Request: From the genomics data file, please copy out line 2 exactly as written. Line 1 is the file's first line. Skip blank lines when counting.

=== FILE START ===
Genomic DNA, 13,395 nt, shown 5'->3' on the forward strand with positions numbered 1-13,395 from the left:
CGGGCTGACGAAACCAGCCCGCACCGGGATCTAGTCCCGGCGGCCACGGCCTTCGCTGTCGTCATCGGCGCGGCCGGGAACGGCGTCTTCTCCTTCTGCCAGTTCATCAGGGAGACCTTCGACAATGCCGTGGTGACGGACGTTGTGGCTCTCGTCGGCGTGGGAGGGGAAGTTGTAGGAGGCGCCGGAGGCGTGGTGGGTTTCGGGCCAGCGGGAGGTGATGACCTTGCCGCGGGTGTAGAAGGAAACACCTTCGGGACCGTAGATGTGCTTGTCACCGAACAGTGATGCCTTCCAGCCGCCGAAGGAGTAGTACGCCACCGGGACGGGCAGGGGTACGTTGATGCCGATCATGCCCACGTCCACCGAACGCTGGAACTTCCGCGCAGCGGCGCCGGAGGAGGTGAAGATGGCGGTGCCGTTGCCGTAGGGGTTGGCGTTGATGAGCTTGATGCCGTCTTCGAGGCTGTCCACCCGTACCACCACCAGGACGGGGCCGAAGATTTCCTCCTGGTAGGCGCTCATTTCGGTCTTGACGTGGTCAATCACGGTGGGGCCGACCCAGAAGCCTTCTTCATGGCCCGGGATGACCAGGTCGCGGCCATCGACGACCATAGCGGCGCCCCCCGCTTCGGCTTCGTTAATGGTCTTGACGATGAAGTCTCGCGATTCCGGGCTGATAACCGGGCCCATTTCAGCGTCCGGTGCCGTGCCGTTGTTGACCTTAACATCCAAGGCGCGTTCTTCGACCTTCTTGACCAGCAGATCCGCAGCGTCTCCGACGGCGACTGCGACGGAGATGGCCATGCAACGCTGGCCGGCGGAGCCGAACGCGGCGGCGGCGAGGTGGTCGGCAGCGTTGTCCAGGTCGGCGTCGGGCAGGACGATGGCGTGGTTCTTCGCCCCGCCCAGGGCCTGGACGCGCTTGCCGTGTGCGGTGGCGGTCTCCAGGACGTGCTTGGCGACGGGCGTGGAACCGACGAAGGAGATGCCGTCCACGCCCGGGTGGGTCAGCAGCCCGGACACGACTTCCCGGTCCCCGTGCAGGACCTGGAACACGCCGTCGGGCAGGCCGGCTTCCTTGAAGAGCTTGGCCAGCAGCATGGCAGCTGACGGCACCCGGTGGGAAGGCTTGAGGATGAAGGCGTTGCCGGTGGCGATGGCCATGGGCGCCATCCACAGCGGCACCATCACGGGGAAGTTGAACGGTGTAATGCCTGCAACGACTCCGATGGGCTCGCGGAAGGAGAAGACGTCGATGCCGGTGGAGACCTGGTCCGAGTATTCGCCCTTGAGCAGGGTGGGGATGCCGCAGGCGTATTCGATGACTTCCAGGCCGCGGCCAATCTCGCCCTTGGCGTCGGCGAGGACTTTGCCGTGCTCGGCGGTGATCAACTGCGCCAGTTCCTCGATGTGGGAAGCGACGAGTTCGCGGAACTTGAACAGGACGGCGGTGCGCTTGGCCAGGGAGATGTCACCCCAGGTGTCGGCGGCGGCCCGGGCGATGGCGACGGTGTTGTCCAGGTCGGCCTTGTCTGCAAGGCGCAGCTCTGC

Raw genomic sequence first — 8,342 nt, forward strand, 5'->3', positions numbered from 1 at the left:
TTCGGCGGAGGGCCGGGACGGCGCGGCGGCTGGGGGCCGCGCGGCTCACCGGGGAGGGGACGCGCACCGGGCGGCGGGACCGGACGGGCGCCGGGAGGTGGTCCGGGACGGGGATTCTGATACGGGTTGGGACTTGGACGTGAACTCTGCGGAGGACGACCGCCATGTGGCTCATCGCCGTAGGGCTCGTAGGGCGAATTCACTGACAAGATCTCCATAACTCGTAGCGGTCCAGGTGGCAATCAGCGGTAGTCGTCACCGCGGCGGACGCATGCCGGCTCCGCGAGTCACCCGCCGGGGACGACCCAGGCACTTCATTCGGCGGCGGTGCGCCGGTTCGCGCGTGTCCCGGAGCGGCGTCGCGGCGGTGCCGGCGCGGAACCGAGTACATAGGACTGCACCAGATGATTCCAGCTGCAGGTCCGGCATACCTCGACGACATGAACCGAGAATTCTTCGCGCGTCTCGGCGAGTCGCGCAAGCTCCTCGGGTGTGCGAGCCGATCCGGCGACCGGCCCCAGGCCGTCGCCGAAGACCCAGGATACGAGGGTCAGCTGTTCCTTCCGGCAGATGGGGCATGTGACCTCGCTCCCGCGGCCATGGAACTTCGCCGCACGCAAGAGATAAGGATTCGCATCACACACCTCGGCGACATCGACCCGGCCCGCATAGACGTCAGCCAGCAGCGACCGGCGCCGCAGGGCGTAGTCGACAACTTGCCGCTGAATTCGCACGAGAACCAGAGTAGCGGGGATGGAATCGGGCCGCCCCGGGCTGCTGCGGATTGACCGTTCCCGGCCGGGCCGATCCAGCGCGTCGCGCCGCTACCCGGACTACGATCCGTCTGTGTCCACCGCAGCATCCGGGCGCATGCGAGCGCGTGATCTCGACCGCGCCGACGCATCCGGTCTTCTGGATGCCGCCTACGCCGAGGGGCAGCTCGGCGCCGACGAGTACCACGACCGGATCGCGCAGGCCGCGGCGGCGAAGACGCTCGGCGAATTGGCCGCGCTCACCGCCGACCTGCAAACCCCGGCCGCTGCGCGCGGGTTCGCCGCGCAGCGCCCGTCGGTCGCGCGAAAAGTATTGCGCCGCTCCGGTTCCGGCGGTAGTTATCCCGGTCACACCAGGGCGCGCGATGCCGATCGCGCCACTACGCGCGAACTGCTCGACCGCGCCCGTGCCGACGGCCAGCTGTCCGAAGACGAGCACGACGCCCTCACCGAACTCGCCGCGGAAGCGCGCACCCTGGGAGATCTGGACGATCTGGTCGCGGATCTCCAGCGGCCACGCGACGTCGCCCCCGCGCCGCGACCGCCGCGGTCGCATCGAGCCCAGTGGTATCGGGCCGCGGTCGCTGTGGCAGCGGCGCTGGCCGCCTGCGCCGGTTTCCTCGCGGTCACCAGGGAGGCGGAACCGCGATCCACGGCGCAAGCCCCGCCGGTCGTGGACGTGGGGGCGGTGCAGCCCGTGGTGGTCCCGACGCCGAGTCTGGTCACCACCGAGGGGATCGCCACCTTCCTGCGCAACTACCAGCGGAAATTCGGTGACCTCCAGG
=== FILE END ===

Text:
CGGGCTGACGAAACCAGCCCGCACCGGGATCTAGTCCCGGCGGCCACGGCCTTCGCTGTCGTCATCGGCGCGGCCGGGAACGGCGTCTTCTCCTTCTGCCAGTTCATCAGGGAGACCTTCGACAATGCCGTGGTGACGGACGTTGTGGCTCTCGTCGGCGTGGGAGGGGAAGTTGTAGGAGGCGCCGGAGGCGTGGTGGGTTTCGGGCCAGCGGGAGGTGATGACCTTGCCGCGGGTGTAGAAGGAAACACCTTCGGGACCGTAGATGTGCTTGTCACCGAACAGTGATGCCTTCCAGCCGCCGAAGGAGTAGTACGCCACCGGGACGGGCAGGGGTACGTTGATGCCGATCATGCCCACGTCCACCGAACGCTGGAACTTCCGCGCAGCGGCGCCGGAGGAGGTGAAGATGGCGGTGCCGTTGCCGTAGGGGTTGGCGTTGATGAGCTTGATGCCGTCTTCGAGGCTGTCCACCCGTACCACCACCAGGACGGGGCCGAAGATTTCCTCCTGGTAGGCGCTCATTTCGGTCTTGACGTGGTCAATCACGGTGGGGCCGACCCAGAAGCCTTCTTCATGGCCCGGGATGACCAGGTCGCGGCCATCGACGACCATAGCGGCGCCCCCCGCTTCGGCTTCGTTAATGGTCTTGACGATGAAGTCTCGCGATTCCGGGCTGATAACCGGGCCCATTTCAGCGTCCGGTGCCGTGCCGTTGTTGACCTTAACATCCAAGGCGCGTTCTTCGACCTTCTTGACCAGCAGATCCGCAGCGTCTCCGACGGCGACTGCGACGGAGATGGCCATGCAACGCTGGCCGGCGGAGCCGAACGCGGCGGCGGCGAGGTGGTCGGCAGCGTTGTCCAGGTCGGCGTCGGGCAGGACGATGGCGTGGTTCTTCGCCCCGCCCAGGGCCTGGACGCGCTTGCCGTGTGCGGTGGCGGTCTCCAGGACGTGCTTGGCGACGGGCGTGGAACCGACGAAGGAGATGCCGTCCACGCCCGGGTGGGTCAGCAGCCCGGACACGACTTCCCGGTCCCCGTGCAGGACCTGGAACACGCCGTCGGGCAGGCCGGCTTCCTTGAAGAGCTTGGCCAGCAGCATGGCAGCTGACGGCACCCGGTGGGAAGGCTTGAGGATGAAGGCGTTGCCGGTGGCGATGGCCATGGGCGCCATCCACAGCGGCACCATCACGGGGAAGTTGAACGGTGTAATGCCTGCAACGACTCCGATGGGCTCGCGGAAGGAGAAGACGTCGATGCCGGTGGAGACCTGGTCCGAGTATTCGCCCTTGAGCAGGGTGGGGATGCCGCAGGCGTATTCGATGACTTCCAGGCCGCGGCCAATCTCGCCCTTGGCGTCGGCGAGGACTTTGCCGTGCTCGGCGGTGATCAACTGCGCCAGTTCCTCGATGTGGGAAGCGACGAGTTCGCGGAACTTGAACAGGACGGCGGTGCGCTTGGCCAGGGAGATGTCACCCCAGGTGTCGGCGGCGGCCCGGGCGATGGCGACGGTGTTGTCCAGGTCGGCCTTGTCTGCAAGGCGCAGCTCTGC